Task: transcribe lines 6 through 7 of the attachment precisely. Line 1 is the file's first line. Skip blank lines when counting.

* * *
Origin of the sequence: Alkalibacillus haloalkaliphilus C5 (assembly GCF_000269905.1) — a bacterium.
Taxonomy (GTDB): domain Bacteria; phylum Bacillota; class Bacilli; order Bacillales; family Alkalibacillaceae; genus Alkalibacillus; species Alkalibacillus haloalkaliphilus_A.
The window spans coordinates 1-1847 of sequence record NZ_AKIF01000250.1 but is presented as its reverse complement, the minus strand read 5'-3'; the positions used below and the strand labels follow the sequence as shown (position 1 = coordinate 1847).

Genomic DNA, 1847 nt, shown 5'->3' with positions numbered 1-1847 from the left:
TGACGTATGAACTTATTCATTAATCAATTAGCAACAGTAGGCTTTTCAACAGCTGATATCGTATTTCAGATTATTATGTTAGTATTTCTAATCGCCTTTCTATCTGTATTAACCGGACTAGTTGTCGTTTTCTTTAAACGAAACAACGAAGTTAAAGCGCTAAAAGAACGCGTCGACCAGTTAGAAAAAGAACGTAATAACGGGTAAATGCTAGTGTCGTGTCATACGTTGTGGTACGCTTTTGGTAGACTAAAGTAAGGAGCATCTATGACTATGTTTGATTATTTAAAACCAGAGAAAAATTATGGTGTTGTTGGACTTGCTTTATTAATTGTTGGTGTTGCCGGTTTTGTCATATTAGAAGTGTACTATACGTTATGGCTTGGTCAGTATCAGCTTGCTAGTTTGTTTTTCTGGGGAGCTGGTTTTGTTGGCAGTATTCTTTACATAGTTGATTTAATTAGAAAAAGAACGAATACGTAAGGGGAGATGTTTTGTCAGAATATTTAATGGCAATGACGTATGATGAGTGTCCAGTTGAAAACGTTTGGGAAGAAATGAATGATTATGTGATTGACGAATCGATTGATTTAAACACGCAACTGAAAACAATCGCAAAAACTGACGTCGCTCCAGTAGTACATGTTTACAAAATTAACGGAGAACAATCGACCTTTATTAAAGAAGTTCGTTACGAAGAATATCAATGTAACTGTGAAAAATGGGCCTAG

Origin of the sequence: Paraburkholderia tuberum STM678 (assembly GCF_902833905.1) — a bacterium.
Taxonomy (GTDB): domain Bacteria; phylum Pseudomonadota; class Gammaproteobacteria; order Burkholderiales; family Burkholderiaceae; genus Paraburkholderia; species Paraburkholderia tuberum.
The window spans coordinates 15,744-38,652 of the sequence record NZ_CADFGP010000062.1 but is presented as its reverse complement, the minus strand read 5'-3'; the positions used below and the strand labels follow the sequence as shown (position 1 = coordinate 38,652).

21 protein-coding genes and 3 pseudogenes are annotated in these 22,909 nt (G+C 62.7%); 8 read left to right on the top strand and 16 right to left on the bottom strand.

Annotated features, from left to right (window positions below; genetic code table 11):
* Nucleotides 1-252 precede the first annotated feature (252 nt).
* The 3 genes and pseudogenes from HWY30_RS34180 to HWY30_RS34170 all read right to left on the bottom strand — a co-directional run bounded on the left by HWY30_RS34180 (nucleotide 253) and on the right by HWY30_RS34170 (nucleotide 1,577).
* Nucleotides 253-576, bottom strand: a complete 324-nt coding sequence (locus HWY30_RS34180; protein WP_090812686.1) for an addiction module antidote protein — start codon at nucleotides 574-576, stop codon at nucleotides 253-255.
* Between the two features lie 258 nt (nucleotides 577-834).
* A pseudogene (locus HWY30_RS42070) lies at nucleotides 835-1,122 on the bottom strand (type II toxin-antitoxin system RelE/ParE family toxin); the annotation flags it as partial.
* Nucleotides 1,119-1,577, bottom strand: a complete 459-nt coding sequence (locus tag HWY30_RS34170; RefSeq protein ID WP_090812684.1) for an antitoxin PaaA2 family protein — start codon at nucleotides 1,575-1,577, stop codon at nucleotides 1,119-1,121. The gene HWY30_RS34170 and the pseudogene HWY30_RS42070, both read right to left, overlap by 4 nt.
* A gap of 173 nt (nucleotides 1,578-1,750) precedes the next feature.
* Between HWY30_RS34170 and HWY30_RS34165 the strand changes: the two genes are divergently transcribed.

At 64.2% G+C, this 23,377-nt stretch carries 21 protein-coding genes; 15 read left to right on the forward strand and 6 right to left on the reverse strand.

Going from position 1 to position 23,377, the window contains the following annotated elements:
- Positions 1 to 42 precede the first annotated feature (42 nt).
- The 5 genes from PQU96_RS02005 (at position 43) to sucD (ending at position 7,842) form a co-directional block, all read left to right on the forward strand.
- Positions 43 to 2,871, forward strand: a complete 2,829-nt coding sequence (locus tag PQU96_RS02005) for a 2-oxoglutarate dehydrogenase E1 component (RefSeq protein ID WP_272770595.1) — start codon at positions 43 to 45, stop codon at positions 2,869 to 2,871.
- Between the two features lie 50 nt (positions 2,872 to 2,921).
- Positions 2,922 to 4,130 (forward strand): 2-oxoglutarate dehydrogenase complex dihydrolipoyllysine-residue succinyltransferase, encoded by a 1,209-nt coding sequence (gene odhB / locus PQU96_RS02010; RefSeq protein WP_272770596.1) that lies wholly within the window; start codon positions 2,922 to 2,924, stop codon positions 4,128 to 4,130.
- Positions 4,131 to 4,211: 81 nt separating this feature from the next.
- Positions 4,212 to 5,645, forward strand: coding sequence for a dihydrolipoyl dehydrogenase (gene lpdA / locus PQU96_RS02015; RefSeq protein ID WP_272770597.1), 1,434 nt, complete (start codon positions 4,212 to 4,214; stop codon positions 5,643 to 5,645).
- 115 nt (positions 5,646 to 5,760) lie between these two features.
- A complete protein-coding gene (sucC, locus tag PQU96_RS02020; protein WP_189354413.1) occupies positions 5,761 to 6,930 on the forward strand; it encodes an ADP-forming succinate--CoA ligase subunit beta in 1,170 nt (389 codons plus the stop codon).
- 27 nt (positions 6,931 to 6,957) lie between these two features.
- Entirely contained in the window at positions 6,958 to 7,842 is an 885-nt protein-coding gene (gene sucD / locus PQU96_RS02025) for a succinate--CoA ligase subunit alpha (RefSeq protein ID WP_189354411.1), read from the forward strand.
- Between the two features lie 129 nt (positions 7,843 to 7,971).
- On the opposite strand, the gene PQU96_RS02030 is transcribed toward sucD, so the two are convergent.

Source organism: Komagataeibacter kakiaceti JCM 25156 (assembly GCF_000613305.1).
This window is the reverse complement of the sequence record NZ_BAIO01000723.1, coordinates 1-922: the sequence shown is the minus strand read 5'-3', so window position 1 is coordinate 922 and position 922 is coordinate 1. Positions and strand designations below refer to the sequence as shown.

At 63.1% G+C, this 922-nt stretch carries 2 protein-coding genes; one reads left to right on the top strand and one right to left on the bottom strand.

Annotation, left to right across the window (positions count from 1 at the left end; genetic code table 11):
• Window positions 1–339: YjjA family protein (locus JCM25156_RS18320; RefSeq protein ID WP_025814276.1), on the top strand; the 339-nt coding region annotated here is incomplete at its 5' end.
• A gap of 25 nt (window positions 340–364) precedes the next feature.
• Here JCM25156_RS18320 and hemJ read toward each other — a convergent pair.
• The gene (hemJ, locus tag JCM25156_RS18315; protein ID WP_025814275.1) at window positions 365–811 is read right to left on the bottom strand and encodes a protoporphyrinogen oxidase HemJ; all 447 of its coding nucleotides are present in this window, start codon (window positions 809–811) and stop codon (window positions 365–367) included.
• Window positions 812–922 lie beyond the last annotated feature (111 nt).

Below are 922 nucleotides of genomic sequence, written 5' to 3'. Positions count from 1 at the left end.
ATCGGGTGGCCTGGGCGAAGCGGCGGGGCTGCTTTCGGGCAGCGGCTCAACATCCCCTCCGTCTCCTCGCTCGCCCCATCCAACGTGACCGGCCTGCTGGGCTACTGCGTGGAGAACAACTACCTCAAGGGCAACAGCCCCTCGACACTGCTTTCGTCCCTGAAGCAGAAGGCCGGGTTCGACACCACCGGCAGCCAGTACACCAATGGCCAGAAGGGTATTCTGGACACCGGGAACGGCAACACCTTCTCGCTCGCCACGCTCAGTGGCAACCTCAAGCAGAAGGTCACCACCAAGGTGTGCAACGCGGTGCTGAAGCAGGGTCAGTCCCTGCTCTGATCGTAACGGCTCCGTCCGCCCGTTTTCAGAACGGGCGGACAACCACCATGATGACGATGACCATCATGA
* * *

Origin of the sequence: Paraburkholderia tuberum STM678 (assembly GCF_902833905.1) — a bacterium.
Taxonomy (GTDB): domain Bacteria; phylum Pseudomonadota; class Gammaproteobacteria; order Burkholderiales; family Burkholderiaceae; genus Paraburkholderia; species Paraburkholderia tuberum.